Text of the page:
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Nuclear disarmament agreements - AREVA kicks off the "EUROFAB" operation

Press release

September 22, 2004

Within the framework of international agreements on nuclear disarmament, AREVA is preparing to fabricate four test MOX fuel assemblies for the US administration using samples of weapons-grade plutonium. This operation is part of the "MOX for Peace" nuclear disarmament program set up by the US Department of Energy. It aims to reduce the stocks of surplus plutonium held by the US since the end of the Cold War by using it to fabricate fuel for civil nuclear power plants. Before the program can be validated in the US, four test fuel assemblies have to be fabricated in France using samples of the surplus plutonium. The safety measures for "Euroimg_cogemalogistics_savoirfaire_fabrication_qualite_fab._fr.jpg", the name given to the program by the DOE, are exceptionally stringent, particularly for plutonium transportation.

From "MOX for Peace" to "Euroimg_cogemalogistics_savoirfaire_fabrication_qualite_fab._fr.jpg"

Following on from the START I and START II treaties on nuclear disarmament, a policy agreement was signed by the US and Russia in September 2000, under which both parties undertook to reduce their surplus stocks of weapons-grade plutonium by 34 metric tons. In 2002, the Department of Energy opted to clear its entire surplus by using it to fabricate MOX fuel (the "MOX for Peace" program) for use in civil nuclear power plants operated by electricity utility Duke Power. Consequently, the US administration gave the go-ahead for the construction of the Savannah River MOX fabrication plant (South Carolina). AREVA is associated with this plant through the Duke-Cogema-Stone&Webster (DCS) consortium.

In 2003, the US administration decided to boost its commitment to disarmament by asking France to fabricate four test fuel assemblies. These fuel assemblies will be loaded into one of the reactors operated by electricity utility Duke Power and will constitute one of the preliminary steps required before the regulatory license for this type of fuel can be granted in the US. The other alternative would be to wait for the MOX plant to come into operation in the US, but this would result in a setback of many years and the wide-scale elimination of excess plutonium would be delayed by an equally long period.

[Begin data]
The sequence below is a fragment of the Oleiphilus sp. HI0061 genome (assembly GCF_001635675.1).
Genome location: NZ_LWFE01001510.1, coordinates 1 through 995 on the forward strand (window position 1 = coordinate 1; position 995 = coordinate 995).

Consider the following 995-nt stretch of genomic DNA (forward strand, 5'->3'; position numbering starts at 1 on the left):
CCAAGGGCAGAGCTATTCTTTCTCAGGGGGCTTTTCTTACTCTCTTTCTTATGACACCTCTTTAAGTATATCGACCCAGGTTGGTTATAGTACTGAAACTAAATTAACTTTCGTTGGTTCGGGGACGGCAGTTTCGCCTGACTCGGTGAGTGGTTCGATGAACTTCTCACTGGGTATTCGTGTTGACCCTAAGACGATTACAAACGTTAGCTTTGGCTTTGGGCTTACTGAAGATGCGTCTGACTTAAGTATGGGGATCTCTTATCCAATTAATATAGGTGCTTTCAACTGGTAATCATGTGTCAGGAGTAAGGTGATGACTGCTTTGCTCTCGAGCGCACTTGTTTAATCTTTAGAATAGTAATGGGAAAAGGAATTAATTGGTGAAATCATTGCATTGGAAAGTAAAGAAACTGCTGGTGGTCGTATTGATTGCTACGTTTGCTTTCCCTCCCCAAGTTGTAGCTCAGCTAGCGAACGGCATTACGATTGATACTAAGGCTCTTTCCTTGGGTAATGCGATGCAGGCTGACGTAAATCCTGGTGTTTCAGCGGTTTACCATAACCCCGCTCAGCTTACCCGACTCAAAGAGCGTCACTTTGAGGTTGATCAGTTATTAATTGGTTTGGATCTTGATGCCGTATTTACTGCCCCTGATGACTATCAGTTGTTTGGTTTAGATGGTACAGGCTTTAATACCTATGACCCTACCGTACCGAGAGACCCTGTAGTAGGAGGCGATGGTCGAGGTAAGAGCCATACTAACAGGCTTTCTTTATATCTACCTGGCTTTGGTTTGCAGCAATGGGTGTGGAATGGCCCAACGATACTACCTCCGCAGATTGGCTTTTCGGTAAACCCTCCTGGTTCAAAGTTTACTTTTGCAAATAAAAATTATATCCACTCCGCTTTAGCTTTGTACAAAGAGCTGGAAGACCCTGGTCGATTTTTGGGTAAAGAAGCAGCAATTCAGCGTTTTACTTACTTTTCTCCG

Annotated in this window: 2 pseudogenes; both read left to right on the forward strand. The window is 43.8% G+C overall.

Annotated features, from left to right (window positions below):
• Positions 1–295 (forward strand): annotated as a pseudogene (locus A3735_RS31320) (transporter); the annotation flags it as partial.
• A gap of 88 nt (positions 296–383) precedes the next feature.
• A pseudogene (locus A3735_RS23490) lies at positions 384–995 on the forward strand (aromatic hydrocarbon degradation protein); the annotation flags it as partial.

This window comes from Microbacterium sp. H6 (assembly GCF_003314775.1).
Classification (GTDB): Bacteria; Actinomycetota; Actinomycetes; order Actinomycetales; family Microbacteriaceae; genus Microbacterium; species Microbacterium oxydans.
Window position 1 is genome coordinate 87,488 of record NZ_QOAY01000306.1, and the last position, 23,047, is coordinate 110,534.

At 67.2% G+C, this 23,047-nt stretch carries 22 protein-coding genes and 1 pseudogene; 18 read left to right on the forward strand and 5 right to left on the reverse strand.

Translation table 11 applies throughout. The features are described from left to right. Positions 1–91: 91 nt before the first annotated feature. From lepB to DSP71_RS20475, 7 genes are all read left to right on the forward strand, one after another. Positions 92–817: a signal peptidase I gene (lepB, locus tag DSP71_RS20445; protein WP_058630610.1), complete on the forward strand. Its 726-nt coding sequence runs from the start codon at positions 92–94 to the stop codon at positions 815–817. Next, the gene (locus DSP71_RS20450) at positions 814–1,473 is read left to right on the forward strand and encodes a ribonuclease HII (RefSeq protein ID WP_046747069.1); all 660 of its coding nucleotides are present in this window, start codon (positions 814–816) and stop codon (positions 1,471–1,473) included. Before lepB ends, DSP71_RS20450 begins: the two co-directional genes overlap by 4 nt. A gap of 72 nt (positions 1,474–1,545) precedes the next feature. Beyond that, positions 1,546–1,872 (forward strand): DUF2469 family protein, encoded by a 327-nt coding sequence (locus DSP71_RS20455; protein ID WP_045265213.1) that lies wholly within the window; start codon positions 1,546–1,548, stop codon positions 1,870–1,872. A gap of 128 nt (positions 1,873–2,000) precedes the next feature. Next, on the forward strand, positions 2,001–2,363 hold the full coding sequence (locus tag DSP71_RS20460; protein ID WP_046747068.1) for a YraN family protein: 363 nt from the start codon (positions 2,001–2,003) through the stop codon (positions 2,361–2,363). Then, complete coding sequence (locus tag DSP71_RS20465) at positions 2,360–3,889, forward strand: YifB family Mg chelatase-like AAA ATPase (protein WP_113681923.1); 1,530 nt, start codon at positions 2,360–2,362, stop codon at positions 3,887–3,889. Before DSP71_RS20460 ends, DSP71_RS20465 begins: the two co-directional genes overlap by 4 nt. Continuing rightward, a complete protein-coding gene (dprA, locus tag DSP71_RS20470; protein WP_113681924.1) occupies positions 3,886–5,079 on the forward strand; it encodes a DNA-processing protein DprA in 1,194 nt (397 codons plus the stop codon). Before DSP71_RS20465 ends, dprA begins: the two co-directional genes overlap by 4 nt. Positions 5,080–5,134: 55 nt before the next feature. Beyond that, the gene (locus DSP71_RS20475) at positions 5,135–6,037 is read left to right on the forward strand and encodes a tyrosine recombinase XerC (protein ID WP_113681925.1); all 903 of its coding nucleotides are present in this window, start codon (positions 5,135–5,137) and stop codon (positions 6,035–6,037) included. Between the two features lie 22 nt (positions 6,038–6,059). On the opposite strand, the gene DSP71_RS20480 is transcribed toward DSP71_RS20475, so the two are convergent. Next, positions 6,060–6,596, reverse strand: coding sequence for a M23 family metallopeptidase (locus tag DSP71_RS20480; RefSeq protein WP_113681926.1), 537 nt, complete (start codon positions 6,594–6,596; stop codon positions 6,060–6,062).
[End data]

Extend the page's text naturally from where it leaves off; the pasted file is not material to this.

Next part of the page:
The French government has fully approved the assistance being provided by France and the French safety authority has authorized AREVA to fabricate the MOX fuel pellets and rods at Cadarache, the only plant with the flexibility required to produce such small amounts. The fuel rods will be transferred to the Melox plant for assembly.

High safety standards for fabrication at COGEMA Cadarache

Four months of this year will be devoted to fuel rod fabrication at Cadarache. The plant ceased commercial production on July 31, 2003 to allow refurbishment to the most recent seismic standards. The only activity carried out today is the packaging of scrap in preparation for the plant's future clean-up and dismantling; R&D and demonstration projects also continue. The Eurofab project in no way jeopardizes the plant's closure and given the very small quantities of plutonium involved, the risks in the event of an earthquake are minimal. With a total weight of 140 kg, the plutonium from the US will represent less than 1/20 of the 3 metric tons of material recycled in the plant every year when it was operating on a commercial basis.